Cook School Blog
Hear from students, alumni, and faculty of the John Cook School of Business. To submit articles, contact our digital editor: email@example.com
Seung Hee Kim, Ph.D. is the department chairman as well as the Paul G. Lorenzini Endowed Professor of International Business. He is also the director of the Boeing Institute of International Business. At Saint Louis University for over 40 years, Dr. Kim is a visionary leader in international business whose work is recognized worldwide.
Select students from our Information Technology Management programs competed in the Deloitte SAP Co-Innovate competition. This event challenges students to develop creative go-to-market solutions for a predefined, real-world business scenario.
The 12th annual Allsup Entrepreneurship Academy, hosted by our Center for Entrepreneurship, brought over 60 entrepreneurs from across the US to learn about building their business and meet with startup owners and investors.
1. What inspired you to become a professor and pursue your research in international business? There are several factors that led me to become a professor of International Business.Firstly, research on the various challenges that face corporations has always been appealing to me. I have always found it fulfilling and challenging to go beyond the common practice or knowledge. In today’s globalized world, many questions about the impact of economic reforms and global trends on the firm’s competitiveness remain unanswered. Being a professor allows me to examine and research causal relationships between a firm’s strategic choices and its impact on performance, whatever that maybe.As for international business, it really is a personal passion and has some roots in my personal background. Having lived in many countries and interacted with people around the world, who may not always share perspectives, has given me a sense of admiration for the many cultural, political, and economic backgrounds that widely differ from one country to the other. Adding numbers to this and assessing the impact of these differences on the firm’s performance makes it a relevant topic in a global world.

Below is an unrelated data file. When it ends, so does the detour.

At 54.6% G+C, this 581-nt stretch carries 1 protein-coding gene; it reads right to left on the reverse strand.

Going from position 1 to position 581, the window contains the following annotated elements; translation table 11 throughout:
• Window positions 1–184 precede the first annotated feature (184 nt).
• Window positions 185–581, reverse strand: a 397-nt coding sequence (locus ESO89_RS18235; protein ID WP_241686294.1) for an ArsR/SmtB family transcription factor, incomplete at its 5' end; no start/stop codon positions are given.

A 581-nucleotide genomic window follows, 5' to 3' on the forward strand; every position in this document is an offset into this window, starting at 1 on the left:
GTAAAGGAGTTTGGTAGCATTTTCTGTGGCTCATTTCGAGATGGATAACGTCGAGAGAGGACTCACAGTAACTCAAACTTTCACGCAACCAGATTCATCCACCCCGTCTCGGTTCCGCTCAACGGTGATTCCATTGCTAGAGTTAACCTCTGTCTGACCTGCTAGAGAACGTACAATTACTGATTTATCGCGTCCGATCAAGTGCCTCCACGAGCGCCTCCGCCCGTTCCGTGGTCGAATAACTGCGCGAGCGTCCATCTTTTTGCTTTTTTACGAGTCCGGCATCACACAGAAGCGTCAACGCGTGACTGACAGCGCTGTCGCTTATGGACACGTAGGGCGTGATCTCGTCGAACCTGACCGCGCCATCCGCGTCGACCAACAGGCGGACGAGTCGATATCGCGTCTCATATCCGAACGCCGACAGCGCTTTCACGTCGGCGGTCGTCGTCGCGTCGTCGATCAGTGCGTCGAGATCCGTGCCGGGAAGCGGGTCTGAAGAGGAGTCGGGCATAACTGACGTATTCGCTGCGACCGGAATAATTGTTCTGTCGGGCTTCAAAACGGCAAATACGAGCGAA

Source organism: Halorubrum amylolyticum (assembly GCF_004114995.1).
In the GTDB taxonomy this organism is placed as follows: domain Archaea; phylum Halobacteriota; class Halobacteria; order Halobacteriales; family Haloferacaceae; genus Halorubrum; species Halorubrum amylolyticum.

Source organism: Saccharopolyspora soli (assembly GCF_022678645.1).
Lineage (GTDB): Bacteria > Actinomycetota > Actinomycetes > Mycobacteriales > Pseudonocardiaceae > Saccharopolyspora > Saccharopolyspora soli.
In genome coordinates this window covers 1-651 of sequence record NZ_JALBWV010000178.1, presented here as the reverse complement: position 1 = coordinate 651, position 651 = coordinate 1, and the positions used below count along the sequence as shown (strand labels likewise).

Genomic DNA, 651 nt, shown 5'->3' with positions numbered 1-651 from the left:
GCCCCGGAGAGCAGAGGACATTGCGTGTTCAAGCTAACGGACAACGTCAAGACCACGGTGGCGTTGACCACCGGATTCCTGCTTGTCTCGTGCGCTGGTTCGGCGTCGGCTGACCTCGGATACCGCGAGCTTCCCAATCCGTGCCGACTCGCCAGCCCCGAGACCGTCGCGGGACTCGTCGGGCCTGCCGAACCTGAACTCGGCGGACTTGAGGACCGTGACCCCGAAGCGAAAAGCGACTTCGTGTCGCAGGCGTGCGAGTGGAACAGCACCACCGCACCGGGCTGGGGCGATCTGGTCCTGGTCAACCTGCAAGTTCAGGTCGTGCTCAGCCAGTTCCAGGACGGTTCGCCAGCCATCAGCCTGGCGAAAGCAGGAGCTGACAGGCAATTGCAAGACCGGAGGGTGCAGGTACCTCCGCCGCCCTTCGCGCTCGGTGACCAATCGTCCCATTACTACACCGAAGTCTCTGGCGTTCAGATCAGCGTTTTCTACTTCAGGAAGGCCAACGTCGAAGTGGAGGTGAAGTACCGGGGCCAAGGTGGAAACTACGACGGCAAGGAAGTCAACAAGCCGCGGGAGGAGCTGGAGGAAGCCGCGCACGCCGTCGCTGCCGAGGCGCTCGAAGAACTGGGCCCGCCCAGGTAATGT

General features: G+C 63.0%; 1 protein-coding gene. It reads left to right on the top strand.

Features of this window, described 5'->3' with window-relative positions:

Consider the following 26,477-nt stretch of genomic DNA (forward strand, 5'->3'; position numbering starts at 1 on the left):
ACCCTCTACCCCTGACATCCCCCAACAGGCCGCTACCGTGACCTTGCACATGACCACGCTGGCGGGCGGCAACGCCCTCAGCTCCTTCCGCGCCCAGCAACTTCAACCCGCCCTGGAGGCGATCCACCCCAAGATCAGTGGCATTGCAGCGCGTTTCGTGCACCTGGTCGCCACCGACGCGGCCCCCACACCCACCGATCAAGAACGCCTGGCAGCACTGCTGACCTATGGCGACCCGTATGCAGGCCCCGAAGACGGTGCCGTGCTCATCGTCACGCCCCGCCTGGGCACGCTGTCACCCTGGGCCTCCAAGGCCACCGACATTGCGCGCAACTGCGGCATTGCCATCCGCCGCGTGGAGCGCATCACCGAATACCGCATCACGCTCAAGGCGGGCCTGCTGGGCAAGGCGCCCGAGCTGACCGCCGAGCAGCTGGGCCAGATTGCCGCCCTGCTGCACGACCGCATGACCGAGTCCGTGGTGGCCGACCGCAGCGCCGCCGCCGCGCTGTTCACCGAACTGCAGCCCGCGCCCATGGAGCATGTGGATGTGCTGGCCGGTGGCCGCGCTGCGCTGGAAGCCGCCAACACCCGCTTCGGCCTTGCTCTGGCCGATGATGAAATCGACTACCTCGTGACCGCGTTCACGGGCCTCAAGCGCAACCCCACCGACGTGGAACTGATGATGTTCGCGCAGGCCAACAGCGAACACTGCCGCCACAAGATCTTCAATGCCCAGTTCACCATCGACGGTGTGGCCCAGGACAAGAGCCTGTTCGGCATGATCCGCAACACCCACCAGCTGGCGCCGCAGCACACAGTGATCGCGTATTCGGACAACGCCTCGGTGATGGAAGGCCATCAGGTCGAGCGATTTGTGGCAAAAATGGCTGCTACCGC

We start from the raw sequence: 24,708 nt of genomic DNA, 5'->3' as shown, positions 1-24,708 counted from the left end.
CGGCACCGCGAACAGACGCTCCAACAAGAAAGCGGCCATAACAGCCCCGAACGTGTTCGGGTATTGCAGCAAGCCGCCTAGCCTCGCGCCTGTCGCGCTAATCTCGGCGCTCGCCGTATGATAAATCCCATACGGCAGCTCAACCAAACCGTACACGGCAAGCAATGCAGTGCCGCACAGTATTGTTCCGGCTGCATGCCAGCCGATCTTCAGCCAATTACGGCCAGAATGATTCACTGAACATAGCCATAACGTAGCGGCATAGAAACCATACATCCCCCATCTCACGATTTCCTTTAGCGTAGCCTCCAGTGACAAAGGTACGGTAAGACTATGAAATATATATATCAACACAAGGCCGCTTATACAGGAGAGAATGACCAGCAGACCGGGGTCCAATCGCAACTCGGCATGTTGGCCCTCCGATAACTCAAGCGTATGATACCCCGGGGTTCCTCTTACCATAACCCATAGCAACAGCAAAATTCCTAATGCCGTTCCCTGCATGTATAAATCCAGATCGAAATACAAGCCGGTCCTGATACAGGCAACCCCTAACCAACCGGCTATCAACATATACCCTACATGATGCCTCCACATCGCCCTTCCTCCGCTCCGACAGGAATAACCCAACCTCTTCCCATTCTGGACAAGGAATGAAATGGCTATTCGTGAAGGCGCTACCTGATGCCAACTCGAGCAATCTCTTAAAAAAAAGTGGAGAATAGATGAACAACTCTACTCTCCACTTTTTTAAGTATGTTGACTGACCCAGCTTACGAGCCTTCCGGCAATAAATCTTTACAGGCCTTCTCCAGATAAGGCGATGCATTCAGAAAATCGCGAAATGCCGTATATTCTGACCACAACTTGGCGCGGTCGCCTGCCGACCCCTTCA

The UK and EU are at a crossroads today. The combination of economic and financial crisis, anxiety and public concerns regarding immigration and multiculturalism, dissatisfaction with the political systems in place, and the prospect of a Brexit have amplified uncertainty regarding the future of the EU. The referendum results reflect the growing tension and divide between the forces for integration and the forces for separation within EU. At stake is far more than the economy. The results pose a novel and serious challenge to the unity of the world’s most integrated regional bloc that was designed, primarily, to promote peace and harmony in Europe. Indeed, chances of a Balkanized E.U. and another exit within the EU increase with UK Referendum.
Leslie, a student in our Master of International Business program and Manager of VMO at Emerson, shares photos from South America. Our students complete an overseas immersion course and visited historical sites and met business leaders in Bogota and Cartagena, Colombia, and Lima, Peru.
Work/Life balance has gotten a lot of attention in the news recently. Many companies are eliminating limits on vacation and sick time, and have started to provide benefits to help this balance, like discounts on vacation travel and work from home benefits. I recently worked with SLU’s Patrick Maloney, and Ball State University professors Brandon Smit and Tamara Montag-Smit to prepare an article on how thoughts about family issues intrude during work, whether we want them to or not, and how these incidents of having to switch your thinking between roles becomes mentally depleting, not to mention distracting.
On Tuesday, May 17, a crowd of over 100 guests gathered in the Anheuser-Busch Auditorium in the John Cook School of Business to learn from an expert about “America’s Asian Pivot: Is it Real? Is it Sustainable?” The speaker, Dr. Ralph Cossa, pictured on the left, is President of Pacific Forum, a subsidiary of the Center for Strategic & International Studies (CSIS) in Washington, D.C.. Founded in 1975 and based in Honolulu, the Pacific Forum CSIS is a nonprofit, private, foreign policy research institute focused on the Asia-Pacific. It provides timely, informative, and innovative analysis of political, security, and strategic developments in the Asia-Pacific region. Pacific Forum’s Board of Governors is co-chaired by Richard L. Armitage, former U.S. Deputy Secretary of State, and Dr. Joseph S. Nye, Jr., former U.S. Assistant Secretary of Defense for International Security Affairs.
On Friday, May 13, the John Cook School of Business at Saint Louis University hosted pre-commencement ceremonies for over 400 undergraduate, graduate, and doctorate students...
Nepal is one of the poorest countries in the world, with the vast majority of its 27 million people living on less than a dollar a day. It is also a country with considerable strategic value because it is sandwiched between two large neighbors: China and India. Until recently, the country was mired in a civil war between the monarchy and the Maoist parties. Since overthrowing its previous king, the country has been trying to draft a new constitution for the last five years.